US authorities have adopted tougher passenger checks on flights from France and Britain in the past week, and this has contributed to the cancellations, a Department of Homeland Security (DHS) spokesman said.
Seven flights heading for the United States - three from France, two from Britain and two from Mexico - have been cancelled due to security fears since the US government heightened its nationwide terror alert from "elevated" to "high" on 21 December.
British Airways on Friday cancelled a London-Riyadh flight, scheduled to leave on Saturday, for security reasons.
The US under secretary for border and transportation security, Asa Hutchinson, said the cancellations were justified but it may never be known if a terrorist attack had been stopped.
"We made the right decisions," he told CNN television, adding the decisions to halt the flights were "based on specific intelligence concerns that we have."
Three Paris-to-Los Angeles Air France flights were cancelled on 24 and 25 December. US intelligence had highlighted potential terrorists on the halted flights, but French and US officials now admit that none of the names belonged to terrorist suspects.
British Airways stopped flights to
Washington Thursday and Friday
F-16 fighter jets escorted at least two Air France planes bound for Los Angeles on Tuesday and Wednesday, The Washington Post reported.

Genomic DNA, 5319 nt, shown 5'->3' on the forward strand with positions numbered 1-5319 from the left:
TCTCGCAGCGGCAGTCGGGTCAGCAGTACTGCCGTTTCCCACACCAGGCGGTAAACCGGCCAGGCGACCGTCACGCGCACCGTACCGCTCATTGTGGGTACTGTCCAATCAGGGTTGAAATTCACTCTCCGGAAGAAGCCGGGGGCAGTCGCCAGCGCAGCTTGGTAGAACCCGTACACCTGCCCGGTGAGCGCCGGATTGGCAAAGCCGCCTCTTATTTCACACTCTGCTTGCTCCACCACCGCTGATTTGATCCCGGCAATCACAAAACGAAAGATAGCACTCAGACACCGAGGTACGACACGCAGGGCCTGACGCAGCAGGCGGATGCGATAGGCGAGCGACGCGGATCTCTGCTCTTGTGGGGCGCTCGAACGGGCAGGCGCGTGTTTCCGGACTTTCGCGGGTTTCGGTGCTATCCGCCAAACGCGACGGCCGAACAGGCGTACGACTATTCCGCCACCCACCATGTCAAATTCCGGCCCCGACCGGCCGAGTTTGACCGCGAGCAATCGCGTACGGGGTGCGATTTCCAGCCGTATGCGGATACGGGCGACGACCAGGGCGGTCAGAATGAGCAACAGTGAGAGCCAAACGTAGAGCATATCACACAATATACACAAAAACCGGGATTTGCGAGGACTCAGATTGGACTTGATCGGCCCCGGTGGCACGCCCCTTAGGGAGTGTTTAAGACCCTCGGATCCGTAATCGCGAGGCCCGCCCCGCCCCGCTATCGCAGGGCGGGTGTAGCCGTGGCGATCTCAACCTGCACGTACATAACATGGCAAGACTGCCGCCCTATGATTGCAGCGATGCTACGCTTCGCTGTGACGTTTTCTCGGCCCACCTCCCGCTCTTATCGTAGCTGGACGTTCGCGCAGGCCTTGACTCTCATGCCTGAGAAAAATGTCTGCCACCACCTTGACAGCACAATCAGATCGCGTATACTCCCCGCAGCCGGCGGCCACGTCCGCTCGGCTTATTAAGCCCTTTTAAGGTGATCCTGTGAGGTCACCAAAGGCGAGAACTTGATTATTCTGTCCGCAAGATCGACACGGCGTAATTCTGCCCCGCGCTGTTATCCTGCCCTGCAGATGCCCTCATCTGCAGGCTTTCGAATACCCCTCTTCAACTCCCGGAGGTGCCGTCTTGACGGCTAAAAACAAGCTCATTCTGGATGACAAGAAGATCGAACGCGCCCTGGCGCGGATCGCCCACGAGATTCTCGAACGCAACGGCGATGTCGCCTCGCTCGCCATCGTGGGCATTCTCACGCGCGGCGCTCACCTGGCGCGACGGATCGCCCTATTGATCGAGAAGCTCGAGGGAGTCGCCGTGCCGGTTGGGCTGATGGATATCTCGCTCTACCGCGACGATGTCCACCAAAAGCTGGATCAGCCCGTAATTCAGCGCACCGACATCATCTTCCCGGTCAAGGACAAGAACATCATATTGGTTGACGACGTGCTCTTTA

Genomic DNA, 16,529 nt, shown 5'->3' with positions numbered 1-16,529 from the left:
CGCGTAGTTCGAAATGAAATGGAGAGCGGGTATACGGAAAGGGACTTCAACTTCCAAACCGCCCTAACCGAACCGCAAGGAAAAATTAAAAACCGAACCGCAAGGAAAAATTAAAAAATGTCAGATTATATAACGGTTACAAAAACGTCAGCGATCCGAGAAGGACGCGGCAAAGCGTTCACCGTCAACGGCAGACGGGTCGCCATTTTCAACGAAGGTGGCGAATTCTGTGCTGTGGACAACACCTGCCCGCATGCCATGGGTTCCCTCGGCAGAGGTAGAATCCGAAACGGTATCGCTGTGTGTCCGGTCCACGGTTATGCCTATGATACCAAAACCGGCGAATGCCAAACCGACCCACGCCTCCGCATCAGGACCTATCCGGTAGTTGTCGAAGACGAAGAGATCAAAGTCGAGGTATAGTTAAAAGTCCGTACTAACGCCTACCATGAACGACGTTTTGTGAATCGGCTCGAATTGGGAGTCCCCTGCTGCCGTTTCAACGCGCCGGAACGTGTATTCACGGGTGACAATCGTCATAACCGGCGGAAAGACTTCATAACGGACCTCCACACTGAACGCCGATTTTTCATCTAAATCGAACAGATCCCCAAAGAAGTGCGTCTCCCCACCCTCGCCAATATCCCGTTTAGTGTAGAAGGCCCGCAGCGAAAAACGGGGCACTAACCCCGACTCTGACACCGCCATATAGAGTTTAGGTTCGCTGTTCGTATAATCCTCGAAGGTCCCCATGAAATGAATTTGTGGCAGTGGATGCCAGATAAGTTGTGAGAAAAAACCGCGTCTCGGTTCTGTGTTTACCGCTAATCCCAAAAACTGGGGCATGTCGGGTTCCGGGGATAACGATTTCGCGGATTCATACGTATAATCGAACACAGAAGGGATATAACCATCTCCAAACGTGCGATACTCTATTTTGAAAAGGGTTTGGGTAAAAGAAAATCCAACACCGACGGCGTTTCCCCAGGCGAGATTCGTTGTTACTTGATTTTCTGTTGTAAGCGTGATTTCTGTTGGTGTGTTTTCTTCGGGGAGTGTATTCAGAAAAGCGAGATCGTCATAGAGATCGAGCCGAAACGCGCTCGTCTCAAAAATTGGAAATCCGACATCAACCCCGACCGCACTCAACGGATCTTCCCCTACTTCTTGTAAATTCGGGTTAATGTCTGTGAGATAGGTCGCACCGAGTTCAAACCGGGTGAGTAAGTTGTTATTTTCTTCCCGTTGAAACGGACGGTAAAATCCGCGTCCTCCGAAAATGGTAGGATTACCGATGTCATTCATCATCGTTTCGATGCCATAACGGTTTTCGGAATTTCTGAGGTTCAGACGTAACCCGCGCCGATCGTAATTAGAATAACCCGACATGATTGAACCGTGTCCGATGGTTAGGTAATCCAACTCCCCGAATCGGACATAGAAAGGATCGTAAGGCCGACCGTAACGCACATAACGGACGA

Separately, the DHS said on Friday a British Airways flight to Washington had been the last flight to receive a "Combat Air Patrol F-16 escort".
A British Airways flight to Washington was cancelled Friday for the second day in a row. British Airways said BA Flight 223 from London to Washington had been cancelled for a second straight day for "security reasons".
Meanwhile, an Air France flight from New York to Paris was rerouted overnight to Newfoundland in Canada for security reasons, the company said on Friday.
"The pilot preferred to land in Newfoundland to unload a piece of luggage put on the plane in error," the airline said.
The DHS spokesman said both French and British authorities were also now providing passenger lists shortly before take off.
"It's the protocol we hope will be used as a template with other countries, to be able to do this on other countries' airlines," the spokesman said.
Asked if passenger lists for every foreign flight to the United States were being provided just before departure, the spokesman replied: "Where we have intelligence pertinent to specific airlines, specific flights or flight numbers, we're working that angle."
He said that in some instances background checks were also being sought on flight crew members.
US officials have recently announced foreign airliners entering US airspace could be required to have armed marshalls on board.
Some 122 million people flew in and out of the United States during the 2002 fiscal year, which ended 30 September, according to the latest Immigration and Naturalization Service and Commerce Department records.